Overcrowding in Cook County’s criminal justice system has for years been a hot-button issue and recently four area leaders spoke at the City Club of Chicago and addressed the high number of incarcerated low-level offenders and offenders with mental health issues.
Cook County Sheriff Tom Dart, who oversees Cook County Jail, said in the forum that the problem he keeps coming back to is whether the wrong people are being jailed and whether their sentences too long.
Dart said that on any given day a third of the jail population, or approximately 3,000 inmates, suffers from serious mental illness. He added overcrowding in the regular areas of the system is not the issue that people should focus on right now.
“The only area of the jail that is not only overcrowded today, but overcrowded everyday, with people sleeping on the floors, is the mental health unit…every single day,” he said.
Dart, along with Cook County Board President Toni Preckwinkle, believes the overcrowding in the mental health unit stems not only from budget cuts to mental health services, but also the number of inmates being held for low-level offenses, who Dart said in no way are “jeopardizing the safety of the community.”
“We have become the dumping ground for a dysfunctional system where the players that I am talking about are frankly not in this room,” Dart said.
“I think frankly the state should be here talking about what they are attempting to do for this system right now; they shouldn’t be let off the hook.”
Dart pointed out that in 45 states the largest mental health provider is the prison, which he called an “absolute embarrassment.”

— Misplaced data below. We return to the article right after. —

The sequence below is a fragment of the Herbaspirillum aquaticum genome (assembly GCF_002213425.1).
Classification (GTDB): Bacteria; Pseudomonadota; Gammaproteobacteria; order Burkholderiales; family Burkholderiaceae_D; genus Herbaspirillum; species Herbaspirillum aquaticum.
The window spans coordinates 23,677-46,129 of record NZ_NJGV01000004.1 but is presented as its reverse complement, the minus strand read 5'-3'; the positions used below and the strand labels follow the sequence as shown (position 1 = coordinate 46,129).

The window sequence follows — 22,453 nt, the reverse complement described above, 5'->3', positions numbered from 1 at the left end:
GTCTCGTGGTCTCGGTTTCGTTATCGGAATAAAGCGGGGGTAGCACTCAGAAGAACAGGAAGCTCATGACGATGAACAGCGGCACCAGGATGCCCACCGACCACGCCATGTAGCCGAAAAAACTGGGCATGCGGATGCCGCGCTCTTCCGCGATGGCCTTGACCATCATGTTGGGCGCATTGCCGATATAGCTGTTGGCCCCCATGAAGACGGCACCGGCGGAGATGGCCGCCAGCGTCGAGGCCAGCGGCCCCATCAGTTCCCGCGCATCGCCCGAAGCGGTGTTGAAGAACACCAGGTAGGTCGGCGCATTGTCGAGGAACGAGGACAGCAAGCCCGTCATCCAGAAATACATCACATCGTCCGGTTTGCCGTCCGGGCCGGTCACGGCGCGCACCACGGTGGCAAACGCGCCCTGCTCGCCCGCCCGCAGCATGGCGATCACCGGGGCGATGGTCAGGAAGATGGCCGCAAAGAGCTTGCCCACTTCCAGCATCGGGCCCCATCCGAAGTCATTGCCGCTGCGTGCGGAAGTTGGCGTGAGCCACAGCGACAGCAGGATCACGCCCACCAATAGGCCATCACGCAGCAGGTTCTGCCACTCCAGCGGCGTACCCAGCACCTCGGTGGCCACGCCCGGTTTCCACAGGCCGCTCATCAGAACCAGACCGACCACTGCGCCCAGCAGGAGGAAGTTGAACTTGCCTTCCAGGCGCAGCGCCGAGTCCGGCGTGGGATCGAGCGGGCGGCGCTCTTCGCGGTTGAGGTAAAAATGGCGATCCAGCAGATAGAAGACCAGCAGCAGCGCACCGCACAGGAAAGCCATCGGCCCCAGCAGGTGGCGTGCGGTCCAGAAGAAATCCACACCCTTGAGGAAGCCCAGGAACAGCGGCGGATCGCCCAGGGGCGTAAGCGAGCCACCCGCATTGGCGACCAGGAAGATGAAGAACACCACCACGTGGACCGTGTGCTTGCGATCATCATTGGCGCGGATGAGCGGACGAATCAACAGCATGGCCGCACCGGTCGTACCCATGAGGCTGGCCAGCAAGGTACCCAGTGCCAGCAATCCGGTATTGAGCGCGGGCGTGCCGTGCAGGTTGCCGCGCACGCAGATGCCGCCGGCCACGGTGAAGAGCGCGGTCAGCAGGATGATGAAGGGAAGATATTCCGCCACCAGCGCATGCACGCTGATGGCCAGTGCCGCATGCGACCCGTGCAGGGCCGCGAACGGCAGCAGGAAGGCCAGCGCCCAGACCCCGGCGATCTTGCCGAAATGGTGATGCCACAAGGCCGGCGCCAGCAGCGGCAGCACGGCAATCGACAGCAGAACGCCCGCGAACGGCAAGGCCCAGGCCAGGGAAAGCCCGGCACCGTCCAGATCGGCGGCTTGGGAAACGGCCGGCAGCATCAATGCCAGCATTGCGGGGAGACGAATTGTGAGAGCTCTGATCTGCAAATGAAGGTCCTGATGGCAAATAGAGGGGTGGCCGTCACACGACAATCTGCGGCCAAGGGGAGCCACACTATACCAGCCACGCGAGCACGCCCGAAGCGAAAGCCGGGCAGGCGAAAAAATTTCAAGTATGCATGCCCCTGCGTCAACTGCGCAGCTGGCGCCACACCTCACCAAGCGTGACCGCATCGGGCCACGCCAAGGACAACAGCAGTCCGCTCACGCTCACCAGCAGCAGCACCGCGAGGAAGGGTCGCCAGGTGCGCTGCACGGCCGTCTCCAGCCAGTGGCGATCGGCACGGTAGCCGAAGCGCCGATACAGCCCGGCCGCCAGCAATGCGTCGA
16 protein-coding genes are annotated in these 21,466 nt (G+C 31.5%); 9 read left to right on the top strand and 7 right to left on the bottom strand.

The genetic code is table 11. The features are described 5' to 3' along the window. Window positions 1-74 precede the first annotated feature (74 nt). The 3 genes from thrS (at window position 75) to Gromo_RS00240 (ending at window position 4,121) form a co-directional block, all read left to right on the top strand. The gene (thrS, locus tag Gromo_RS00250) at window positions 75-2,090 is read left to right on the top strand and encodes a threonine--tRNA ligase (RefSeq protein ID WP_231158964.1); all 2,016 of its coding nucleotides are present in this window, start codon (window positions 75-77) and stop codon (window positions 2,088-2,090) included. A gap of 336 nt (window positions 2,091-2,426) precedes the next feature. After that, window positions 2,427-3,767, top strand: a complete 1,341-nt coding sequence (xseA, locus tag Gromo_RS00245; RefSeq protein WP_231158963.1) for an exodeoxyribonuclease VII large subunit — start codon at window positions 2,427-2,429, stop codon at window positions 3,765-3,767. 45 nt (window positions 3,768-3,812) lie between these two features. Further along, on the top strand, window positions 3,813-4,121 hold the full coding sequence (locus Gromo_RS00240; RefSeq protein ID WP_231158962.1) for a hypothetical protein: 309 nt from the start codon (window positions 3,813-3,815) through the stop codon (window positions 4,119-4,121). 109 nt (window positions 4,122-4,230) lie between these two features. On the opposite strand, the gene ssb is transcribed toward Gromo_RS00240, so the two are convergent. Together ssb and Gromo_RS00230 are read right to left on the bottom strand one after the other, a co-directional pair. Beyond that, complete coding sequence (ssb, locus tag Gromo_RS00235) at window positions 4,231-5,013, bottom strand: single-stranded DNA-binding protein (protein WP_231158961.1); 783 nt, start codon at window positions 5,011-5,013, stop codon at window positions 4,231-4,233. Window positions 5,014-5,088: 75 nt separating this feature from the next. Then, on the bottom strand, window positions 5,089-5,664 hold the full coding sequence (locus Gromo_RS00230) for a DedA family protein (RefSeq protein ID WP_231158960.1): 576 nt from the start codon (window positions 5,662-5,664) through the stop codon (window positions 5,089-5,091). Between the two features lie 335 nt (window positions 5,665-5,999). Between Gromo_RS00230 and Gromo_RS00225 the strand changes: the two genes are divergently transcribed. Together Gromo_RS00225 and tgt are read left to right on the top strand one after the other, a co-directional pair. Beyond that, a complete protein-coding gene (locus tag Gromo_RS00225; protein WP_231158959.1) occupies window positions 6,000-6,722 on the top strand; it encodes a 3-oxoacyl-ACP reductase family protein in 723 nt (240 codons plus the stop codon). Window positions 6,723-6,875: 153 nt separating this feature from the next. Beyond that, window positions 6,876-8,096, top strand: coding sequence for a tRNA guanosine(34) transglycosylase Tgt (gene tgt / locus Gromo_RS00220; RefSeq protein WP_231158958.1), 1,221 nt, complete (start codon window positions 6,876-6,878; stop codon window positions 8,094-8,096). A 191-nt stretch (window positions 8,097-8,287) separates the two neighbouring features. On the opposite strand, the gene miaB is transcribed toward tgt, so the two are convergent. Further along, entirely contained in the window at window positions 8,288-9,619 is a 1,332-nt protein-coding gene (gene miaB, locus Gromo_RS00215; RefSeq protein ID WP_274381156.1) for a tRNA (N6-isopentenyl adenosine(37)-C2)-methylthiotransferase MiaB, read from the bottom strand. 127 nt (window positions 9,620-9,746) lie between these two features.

“Across the country the easiest thing to do is cut mental health services and they have done it. What ends up happening are the people don’t get better, they don’t get treatment; they go to prisons and jails and emergency rooms and we are seeing that over and over again and it’s not getting better,” he said.
Preckwinkle, spoke about the high rates of black and brown people incarcerated, and said 86 percent of Cook County’s jail population is represented by those groups. She said the way to solve both problems is to divert people before they get into the justice system and advocated that police drop off those with mental illness to a hospital rather than to jail.
Preckwinkle also pointed out that 90 percent of the people in Cook County jails are there because they are awaiting trail, with 70 percent of those being there for non-violent crimes, many of which she said are shoplifting or trespassing.
Timothy Evans, chief judge of the Circuit Court of Cook County, agreed no one should have to go to jail to receive mental health services, but also said the low-level offenders referred to by Dart often have a violent criminal history.
“I don’t want anybody to leave under the impression that the only reason people are being locked up is if they steal a few candy bars,” Evans said.
“Many of the people you hear about who are charged with the theft of six or seven candy bars have a long criminal history where they have been convicted of attempted murder, attempted robbery, all kinds of things.”
Cook County State’s Attorney Anita Alvarez, focused her attention on gun control and called for stronger gun laws.
“We can’t ignore the fact that we have guns on the streets in the hands of the wrong people,” Alvarez said.”We can’t ignore the fact that we are losing each and every day more and more of our young children to senseless violence.”
With Republican Gov. Bruce Rauner’s proposing another $82 million in cuts to state mental health services, things may only get worse and Dart said he hopes when legislators start thinking about these “great savings” that somebody has a “functioning brain.”
“I understand they have their issues there but to not be thoughtful in what they are doing, which clearly they are not, is not okay,” Dart said.
“No one has come to me and said, ‘listen these cuts are precise because we looked at what programs work and what don’t work.’”
They are just looking to cut and my five-year-old can do that,” he said.